When used with water, it gives a very fine sanding of paint or varnish between coats. It can be used with mineral oil for smoothing and polishing metals. The lubricant helps to keep both the abrasive and the surface cool and floats away sanding waste; a additional advantage is that it prevents the formation of fine air-bourne dust. The wet slurry which forms will need to be wiped away during and after smoothing.
‘Wet and dry’ is extensively used during vehicle body painting as, with water, it can give a very smooth surface to each coat of paint – generally we expect higher quality paint finishes on Automobiles than on household fitments.
This is a natural crushed rock and is an excellent abrasive for general wood sanding, either by hand or with a power tool – it is recognised by its distinctive bright green colour. It now seems to be being replaced by Aluminium Oxide grit.
The natural garnet grit lasts about twice as long as the quartz chips used on glasspaper but it is not as long lasting as Aluminium Oxide.
Garnet is also available with a cloth backing; in this form, it is used for work requiring more durability and flexibility.
Garnet Paper is a good all round abrasive, but particularly useful for smoothing hardwoods and for fine finishing work.
Although not a sandpaper, Steel Wool is used for fine ‘sanding’. It is much used by the serious cabinetmaker as it has a much finer abrasive effect than grit materials on sandpaper. The fine steel strands cuts rather than abrades the surface, producing very fine finishes; as the wool is used, small pieces of it break off and mix in with the sanding dust.
Steel Wool is graded starting at a very coarse 5 through to a series of noughts – 0000 being the finest.
Although excellent on timber and metal, steel wool should not be used for smoothing plasterwork or other surfaces where the fragments of steel may become embedded and could rust stains.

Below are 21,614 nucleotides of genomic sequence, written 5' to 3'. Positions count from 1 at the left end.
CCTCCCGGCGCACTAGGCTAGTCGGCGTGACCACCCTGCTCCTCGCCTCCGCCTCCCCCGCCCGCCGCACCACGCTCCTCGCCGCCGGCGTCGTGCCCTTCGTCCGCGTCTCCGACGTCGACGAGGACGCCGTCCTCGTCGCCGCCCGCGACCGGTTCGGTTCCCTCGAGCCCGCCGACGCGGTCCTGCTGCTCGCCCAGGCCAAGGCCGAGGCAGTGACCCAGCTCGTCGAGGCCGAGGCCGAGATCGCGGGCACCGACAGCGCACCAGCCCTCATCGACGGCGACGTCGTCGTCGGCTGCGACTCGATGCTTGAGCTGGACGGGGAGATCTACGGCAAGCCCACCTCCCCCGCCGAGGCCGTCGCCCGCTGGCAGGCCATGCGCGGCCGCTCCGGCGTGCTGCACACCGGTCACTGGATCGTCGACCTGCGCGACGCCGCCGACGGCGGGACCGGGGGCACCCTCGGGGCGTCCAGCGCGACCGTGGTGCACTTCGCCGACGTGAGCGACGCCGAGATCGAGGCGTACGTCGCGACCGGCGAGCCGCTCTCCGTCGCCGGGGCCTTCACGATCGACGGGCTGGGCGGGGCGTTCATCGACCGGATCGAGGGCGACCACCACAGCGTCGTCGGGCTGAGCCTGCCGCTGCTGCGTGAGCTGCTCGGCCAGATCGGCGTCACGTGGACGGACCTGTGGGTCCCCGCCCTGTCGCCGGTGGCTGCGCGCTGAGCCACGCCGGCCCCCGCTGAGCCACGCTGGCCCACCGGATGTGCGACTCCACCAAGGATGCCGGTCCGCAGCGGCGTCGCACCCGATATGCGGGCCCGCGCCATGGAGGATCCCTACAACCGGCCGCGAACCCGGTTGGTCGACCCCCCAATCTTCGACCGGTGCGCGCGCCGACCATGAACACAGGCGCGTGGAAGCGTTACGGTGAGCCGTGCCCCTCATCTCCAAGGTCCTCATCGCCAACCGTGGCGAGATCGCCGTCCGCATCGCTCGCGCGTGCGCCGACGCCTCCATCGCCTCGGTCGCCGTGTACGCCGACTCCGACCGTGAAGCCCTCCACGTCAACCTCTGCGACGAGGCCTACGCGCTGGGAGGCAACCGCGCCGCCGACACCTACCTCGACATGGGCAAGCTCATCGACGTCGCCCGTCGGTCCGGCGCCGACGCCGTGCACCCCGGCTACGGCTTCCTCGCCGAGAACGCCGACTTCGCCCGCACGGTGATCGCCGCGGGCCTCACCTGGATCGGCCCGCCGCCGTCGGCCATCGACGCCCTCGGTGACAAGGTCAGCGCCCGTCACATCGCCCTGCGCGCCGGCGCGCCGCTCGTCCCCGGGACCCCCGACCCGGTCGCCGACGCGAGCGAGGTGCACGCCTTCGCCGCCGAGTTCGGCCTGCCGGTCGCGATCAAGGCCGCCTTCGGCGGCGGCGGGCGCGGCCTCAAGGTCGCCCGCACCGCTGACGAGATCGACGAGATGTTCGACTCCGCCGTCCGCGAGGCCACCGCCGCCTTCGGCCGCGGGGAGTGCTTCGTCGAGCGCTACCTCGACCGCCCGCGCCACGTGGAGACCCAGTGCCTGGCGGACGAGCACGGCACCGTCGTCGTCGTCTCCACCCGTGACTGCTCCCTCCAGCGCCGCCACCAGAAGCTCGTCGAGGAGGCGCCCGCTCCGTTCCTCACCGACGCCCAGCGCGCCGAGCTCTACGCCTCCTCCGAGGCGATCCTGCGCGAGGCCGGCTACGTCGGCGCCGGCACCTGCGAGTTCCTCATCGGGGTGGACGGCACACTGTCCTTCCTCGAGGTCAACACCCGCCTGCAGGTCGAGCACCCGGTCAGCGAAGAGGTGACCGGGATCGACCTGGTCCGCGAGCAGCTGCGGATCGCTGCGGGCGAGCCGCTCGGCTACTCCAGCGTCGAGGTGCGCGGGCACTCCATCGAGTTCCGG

Steel wool can be used to ‘sand’ complicated shapes such as metal castings or wooden mouldings.
For best results:
- Always use the correct type and grade of sandpaper for the job in hand – do not use paper sold for ‘hand sanding’ in a power tool.
- Start by using a medium or course grade paper. Change the grade of paper you are using as the job progresses.
- Let the abrasive grit do the work, do not use undue pressure it will only clog the paper or cause the paper to wear out unnecessarily quickly. When power sanding, very little pressure is necessary, just guiding the tool is normally sufficient.
- Use a sanding block when hand sanding.
- Move sandpaper along the grain of bare timber, not across.
- On a smooth, non-grained surface, move the sandpaper in small circular motions.
- When using a lubricant, do not let the surface dry out. If excessive wet waste material builds up, wash it away from the work area.
- Take all appropriate safety precautions, especially when power sanding – refer to the instructions from the sandpapers and power tool manufacturers. Only allow competent people to use a power sander; with the abrasive surface moving it can cause injury if it comes in contact with skin or damage if brought into contact with an unintended surface.
- Store sandpapers carefully in a cool dry area. Except for papers made using waterproof adhesive and backing material, any dampness may cause the adhesive or backing to fail or weaken and grains will become detached.
- If the paper becomes clogged after a short time of use, look at the surface being sanded – if it is timber, the timber may be damp – allow time for it to dry out. Paint which clogs paper may either be too new to sand or old paint applied in thick coats which have not gone off.